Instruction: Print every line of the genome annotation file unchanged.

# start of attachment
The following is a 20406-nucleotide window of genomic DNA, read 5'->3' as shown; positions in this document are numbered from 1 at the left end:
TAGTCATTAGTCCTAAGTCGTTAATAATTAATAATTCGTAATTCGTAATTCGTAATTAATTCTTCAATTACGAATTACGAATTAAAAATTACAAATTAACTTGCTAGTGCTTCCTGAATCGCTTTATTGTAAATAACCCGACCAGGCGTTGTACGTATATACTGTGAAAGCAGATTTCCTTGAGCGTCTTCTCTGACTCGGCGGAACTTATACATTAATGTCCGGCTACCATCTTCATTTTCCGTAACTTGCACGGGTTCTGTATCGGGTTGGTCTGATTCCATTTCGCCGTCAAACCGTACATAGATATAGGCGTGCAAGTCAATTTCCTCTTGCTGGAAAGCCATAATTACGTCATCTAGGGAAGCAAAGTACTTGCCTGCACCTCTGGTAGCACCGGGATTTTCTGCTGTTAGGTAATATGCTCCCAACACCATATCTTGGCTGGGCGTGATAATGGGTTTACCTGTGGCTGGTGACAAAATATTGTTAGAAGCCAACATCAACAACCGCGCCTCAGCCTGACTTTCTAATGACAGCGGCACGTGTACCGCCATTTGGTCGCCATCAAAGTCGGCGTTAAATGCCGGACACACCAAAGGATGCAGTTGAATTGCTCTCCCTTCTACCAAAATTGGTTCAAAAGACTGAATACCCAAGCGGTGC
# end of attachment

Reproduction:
The following is a 20406-nucleotide window of genomic DNA, read 5'->3' as shown; positions in this document are numbered from 1 at the left end:
TAGTCATTAGTCCTAAGTCGTTAATAATTAATAATTCGTAATTCGTAATTCGTAATTAATTCTTCAATTACGAATTACGAATTAAAAATTACAAATTAACTTGCTAGTGCTTCCTGAATCGCTTTATTGTAAATAACCCGACCAGGCGTTGTACGTATATACTGTGAAAGCAGATTTCCTTGAGCGTCTTCTCTGACTCGGCGGAACTTATACATTAATGTCCGGCTACCATCTTCATTTTCCGTAACTTGCACGGGTTCTGTATCGGGTTGGTCTGATTCCATTTCGCCGTCAAACCGTACATAGATATAGGCGTGCAAGTCAATTTCCTCTTGCTGGAAAGCCATAATTACGTCATCTAGGGAAGCAAAGTACTTGCCTGCACCTCTGGTAGCACCGGGATTTTCTGCTGTTAGGTAATATGCTCCCAACACCATATCTTGGCTGGGCGTGATAATGGGTTTACCTGTGGCTGGTGACAAAATATTGTTAGAAGCCAACATCAACAACCGCGCCTCAGCCTGACTTTCTAATGACAGCGGCACGTGTACCGCCATTTGGTCGCCATCAAAGTCGGCGTTAAATGCCGGACACACCAAAGGATGCAGTTGAATTGCTCTCCCTTCTACCAAAATTGGTTCAAAAGACTGAATACCCAAGCGGTGC